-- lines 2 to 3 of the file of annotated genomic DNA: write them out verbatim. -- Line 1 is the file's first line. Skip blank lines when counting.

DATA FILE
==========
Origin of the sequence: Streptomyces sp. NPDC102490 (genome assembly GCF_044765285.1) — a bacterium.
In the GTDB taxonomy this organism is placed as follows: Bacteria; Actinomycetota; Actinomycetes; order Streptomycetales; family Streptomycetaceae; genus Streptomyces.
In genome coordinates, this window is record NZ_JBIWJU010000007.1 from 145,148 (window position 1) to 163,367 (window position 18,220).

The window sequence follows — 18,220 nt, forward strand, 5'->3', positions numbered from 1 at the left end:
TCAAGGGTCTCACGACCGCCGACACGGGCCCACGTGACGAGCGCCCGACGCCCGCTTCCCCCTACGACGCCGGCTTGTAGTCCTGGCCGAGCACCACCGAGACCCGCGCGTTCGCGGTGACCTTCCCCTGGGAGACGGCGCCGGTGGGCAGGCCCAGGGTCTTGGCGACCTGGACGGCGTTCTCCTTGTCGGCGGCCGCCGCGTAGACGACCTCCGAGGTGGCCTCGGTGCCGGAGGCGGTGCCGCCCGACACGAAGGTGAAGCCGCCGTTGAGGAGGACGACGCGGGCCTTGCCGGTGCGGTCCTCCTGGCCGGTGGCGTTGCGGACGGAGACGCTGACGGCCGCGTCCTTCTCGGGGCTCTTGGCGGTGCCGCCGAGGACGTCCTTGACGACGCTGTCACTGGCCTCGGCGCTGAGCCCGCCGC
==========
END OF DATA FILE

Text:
In the GTDB taxonomy this organism is placed as follows: Bacteria; Actinomycetota; Actinomycetes; order Streptomycetales; family Streptomycetaceae; genus Streptomyces.
In genome coordinates, this window is record NZ_JBIWJU010000007.1 from 145,148 (window position 1) to 163,367 (window position 18,220).